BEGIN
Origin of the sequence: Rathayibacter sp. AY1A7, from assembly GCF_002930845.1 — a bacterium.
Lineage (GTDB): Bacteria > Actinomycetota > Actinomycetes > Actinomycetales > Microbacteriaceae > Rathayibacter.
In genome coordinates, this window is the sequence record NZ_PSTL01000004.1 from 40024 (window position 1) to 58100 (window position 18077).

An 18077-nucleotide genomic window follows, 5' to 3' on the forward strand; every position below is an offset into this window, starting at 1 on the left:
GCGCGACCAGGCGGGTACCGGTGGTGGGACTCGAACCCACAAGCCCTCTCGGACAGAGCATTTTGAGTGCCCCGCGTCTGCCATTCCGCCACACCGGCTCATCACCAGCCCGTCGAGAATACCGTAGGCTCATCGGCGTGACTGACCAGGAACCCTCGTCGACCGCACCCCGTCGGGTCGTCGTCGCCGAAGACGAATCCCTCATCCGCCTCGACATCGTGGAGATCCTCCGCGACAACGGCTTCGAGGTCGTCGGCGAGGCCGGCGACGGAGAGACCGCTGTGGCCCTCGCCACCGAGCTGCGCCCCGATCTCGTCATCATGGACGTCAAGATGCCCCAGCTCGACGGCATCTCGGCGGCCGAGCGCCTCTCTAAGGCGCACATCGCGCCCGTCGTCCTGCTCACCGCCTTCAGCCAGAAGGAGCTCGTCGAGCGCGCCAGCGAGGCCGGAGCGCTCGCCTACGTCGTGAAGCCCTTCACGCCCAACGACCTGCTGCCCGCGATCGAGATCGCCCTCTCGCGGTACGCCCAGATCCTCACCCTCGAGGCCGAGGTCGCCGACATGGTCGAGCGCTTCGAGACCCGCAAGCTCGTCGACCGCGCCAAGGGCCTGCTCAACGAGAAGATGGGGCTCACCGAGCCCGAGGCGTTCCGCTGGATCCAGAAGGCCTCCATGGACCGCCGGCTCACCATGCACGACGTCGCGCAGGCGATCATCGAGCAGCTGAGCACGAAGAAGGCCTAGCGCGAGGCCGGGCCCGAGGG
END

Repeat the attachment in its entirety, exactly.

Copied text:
Origin of the sequence: Rathayibacter sp. AY1A7, from assembly GCF_002930845.1 — a bacterium.
Lineage (GTDB): Bacteria > Actinomycetota > Actinomycetes > Actinomycetales > Microbacteriaceae > Rathayibacter.
In genome coordinates, this window is the sequence record NZ_PSTL01000004.1 from 40024 (window position 1) to 58100 (window position 18077).

An 18077-nucleotide genomic window follows, 5' to 3' on the forward strand; every position below is an offset into this window, starting at 1 on the left:
GCGCGACCAGGCGGGTACCGGTGGTGGGACTCGAACCCACAAGCCCTCTCGGACAGAGCATTTTGAGTGCCCCGCGTCTGCCATTCCGCCACACCGGCTCATCACCAGCCCGTCGAGAATACCGTAGGCTCATCGGCGTGACTGACCAGGAACCCTCGTCGACCGCACCCCGTCGGGTCGTCGTCGCCGAAGACGAATCCCTCATCCGCCTCGACATCGTGGAGATCCTCCGCGACAACGGCTTCGAGGTCGTCGGCGAGGCCGGCGACGGAGAGACCGCTGTGGCCCTCGCCACCGAGCTGCGCCCCGATCTCGTCATCATGGACGTCAAGATGCCCCAGCTCGACGGCATCTCGGCGGCCGAGCGCCTCTCTAAGGCGCACATCGCGCCCGTCGTCCTGCTCACCGCCTTCAGCCAGAAGGAGCTCGTCGAGCGCGCCAGCGAGGCCGGAGCGCTCGCCTACGTCGTGAAGCCCTTCACGCCCAACGACCTGCTGCCCGCGATCGAGATCGCCCTCTCGCGGTACGCCCAGATCCTCACCCTCGAGGCCGAGGTCGCCGACATGGTCGAGCGCTTCGAGACCCGCAAGCTCGTCGACCGCGCCAAGGGCCTGCTCAACGAGAAGATGGGGCTCACCGAGCCCGAGGCGTTCCGCTGGATCCAGAAGGCCTCCATGGACCGCCGGCTCACCATGCACGACGTCGCGCAGGCGATCATCGAGCAGCTGAGCACGAAGAAGGCCTAGCGCGAGGCCGGGCCCGAGGG